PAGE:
When queried by reporters about whom Tuesday’s strikes were meant to bolster on the ground in Syria, Army Lt. Gen. William Mayville, director of operations of the Joint Staff, redirected those questions to the State Department — an apparent indication that at this point, partnering with Syria’s rebels is more a political consideration than an immediate military tactical concern.

He also underlined what the administration previously argued: that Iraq remains the focus of U.S.-led efforts and that rolling back ISIL in Syria is a priority only in that it curtails the group’s capabilities across the border. “We are focused first in Iraq because we have a partner in Iraq to work with,” he said. Syria, he said, is about “striking through the depths of ISIL’s formation.”

Do the strikes threaten the Assad regime?

Over the past few weeks, as it became clear the U.S. intended to strike ISIL in Syrian territory, Damascus and its backers have issued repeated — if empty — warnings that a U.S.-led strike within its borders would amount to a violation of Syrian sovereignty. But when the U.S. and its allies finally took action on Tuesday, the Assad regime responded in a press release that all but endorsed the strikes, saying that it supports “any international effort to fight against terrorism” and noting that the U.S. gave it advance notice.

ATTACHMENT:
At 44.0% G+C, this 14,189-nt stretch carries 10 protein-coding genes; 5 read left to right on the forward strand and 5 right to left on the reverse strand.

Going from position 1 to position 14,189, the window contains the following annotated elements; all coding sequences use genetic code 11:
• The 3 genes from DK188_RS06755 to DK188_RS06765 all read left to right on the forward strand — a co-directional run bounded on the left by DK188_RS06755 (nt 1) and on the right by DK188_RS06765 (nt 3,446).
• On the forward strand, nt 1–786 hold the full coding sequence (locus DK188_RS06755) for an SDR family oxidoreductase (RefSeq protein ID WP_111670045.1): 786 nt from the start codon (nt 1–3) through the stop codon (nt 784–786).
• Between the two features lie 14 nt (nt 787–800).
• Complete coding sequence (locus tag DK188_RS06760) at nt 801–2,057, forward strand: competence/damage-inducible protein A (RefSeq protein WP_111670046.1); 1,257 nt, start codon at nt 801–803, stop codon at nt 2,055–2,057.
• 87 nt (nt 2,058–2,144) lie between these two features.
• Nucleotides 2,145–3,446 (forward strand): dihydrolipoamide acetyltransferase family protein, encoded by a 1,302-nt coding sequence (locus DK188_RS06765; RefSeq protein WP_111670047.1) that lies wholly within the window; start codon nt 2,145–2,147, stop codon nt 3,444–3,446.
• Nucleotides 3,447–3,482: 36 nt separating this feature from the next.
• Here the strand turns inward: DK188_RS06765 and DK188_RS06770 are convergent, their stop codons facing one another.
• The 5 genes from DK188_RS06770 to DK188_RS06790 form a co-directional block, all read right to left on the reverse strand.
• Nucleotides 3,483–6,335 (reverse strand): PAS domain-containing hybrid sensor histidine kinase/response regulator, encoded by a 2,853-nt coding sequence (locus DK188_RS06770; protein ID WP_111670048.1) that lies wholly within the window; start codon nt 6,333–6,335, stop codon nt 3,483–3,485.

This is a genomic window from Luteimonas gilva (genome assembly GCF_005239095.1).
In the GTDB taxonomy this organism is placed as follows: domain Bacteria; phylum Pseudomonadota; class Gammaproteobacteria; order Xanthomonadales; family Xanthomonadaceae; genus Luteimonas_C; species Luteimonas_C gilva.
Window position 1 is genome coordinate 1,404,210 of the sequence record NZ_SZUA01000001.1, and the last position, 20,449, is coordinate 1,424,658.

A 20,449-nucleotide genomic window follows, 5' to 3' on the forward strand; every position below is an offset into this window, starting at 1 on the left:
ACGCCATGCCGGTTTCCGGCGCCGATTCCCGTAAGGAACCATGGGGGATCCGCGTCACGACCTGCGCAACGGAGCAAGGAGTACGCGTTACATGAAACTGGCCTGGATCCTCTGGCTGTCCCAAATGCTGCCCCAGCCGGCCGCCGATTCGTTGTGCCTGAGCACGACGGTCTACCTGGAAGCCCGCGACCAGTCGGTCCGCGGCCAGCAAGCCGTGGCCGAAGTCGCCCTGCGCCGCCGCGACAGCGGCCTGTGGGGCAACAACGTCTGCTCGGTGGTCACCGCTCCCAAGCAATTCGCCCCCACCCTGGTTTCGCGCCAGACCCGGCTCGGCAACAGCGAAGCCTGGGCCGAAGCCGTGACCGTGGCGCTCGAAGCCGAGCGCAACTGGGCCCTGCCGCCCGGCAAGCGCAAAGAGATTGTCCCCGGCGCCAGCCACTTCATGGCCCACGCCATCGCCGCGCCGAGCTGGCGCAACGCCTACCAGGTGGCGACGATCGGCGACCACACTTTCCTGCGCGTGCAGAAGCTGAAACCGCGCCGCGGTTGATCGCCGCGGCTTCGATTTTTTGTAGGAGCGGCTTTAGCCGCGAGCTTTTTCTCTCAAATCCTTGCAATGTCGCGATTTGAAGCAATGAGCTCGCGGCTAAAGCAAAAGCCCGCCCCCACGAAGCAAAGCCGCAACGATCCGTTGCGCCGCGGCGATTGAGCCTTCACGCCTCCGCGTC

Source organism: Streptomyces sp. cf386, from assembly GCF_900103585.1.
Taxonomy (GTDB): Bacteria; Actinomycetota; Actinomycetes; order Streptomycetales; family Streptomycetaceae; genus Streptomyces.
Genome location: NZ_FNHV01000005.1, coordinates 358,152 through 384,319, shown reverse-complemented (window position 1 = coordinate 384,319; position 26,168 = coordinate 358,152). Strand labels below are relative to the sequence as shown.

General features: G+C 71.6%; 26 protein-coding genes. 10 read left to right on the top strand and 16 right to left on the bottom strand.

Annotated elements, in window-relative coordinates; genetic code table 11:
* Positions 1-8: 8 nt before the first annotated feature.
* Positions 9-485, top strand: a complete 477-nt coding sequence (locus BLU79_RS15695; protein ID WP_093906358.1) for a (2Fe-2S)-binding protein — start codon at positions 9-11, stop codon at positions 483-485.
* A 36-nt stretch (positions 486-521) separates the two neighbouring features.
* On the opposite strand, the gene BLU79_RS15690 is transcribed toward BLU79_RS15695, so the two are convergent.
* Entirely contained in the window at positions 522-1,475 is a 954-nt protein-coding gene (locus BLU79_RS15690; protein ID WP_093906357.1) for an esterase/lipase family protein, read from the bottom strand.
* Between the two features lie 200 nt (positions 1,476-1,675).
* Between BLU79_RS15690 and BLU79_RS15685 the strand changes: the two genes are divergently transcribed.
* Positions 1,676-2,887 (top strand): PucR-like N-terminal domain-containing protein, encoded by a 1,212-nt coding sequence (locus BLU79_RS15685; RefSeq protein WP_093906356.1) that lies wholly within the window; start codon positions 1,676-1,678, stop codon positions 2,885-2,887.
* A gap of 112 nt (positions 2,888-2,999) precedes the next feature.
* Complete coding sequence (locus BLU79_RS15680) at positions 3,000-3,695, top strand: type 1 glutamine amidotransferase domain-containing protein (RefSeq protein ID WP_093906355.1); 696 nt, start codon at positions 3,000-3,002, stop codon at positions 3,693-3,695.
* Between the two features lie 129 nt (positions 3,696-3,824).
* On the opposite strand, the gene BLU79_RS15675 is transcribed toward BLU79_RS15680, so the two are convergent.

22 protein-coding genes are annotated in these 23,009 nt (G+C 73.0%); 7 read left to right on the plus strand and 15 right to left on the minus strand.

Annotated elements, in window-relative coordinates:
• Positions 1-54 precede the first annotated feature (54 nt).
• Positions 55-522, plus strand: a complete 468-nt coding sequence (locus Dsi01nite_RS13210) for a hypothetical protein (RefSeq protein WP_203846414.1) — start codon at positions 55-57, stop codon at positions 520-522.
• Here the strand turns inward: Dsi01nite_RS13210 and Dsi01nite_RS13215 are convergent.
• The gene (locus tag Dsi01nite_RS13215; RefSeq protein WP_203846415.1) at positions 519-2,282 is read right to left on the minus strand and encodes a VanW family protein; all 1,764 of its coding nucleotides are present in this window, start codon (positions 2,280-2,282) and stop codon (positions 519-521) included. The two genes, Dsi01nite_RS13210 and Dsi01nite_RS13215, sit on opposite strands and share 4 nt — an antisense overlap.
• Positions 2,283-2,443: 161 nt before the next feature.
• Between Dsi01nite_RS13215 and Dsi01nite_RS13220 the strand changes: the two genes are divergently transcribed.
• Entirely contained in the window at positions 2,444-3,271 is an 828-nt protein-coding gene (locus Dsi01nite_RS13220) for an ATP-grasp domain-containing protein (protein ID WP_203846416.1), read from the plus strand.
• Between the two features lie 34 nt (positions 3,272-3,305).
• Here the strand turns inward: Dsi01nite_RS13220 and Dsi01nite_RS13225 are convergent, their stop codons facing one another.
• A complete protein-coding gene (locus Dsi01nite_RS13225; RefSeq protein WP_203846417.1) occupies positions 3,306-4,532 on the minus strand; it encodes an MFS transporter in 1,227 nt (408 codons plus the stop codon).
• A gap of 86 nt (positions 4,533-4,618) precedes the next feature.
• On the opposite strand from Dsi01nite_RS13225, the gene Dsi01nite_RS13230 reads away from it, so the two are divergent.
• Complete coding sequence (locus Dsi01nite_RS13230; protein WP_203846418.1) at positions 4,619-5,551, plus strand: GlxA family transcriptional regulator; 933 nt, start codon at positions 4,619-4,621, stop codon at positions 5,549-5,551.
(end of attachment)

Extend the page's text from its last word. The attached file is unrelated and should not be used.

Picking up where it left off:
An overarching concern of Obama’s plans to strike ISIL in Syria has been that such an effort will inevitably bolster Assad. ISIL, after all, technically numbers among the rebel factions fighting to upend 40 years of Assad family rule, though in reality it clashes with other rebel factions nearly as often.

Assad is claiming vindication for his narrative that the rebels are nothing more than terrorists as he enjoys the spectacle of his most fervent foes in the region — the Sunni Arab powers that joined the U.S. strikes — tackling the most dangerous challengers to his regime on the ground. And by implying that Damascus was on board with the strikes when actually it had no say, Assad underlines the fact that as far as the U.S. is concerned, his regime is the lesser of two evils.

What about civilian casualties?

According to the Syrian Observatory for Human Rights, eight civilians were killed in Tuesday’s bombardment. Although U.S. officials said they were unaware of any such casualties, the reports awoke concerns about how effectively the U.S. and its allies will be able to minimize casualties as they attempt to debilitate an insurgency that has begun to melt into its surroundings. ISIL leadership, assets and even headquarters are scattered among the sprawling urban landscapes of cities like Raqqa, and there are fears that civilians will inevitably be collateral damage from time to time (as has been the case in other fronts of the war on terrorism, such as Yemen). Though the U.S. has no intention to win hearts and minds as it endeavored to do the last time around in Iraq, turning popular opinion against the offensive and pushing Syrians and Iraqis into the arms of the insurgents is a real concern.

The Pentagon on Tuesday released a series of images and videos showcasing the precision munitions it used to hit ISIL targets, in an apparent effort to boost confidence that minimizing civilian deaths was not only a priority but a real capability. In one slide displayed at the Pentagon press conference, Mayville pointed out how a rooftop communications array was destroyed while the rest of the building was left intact.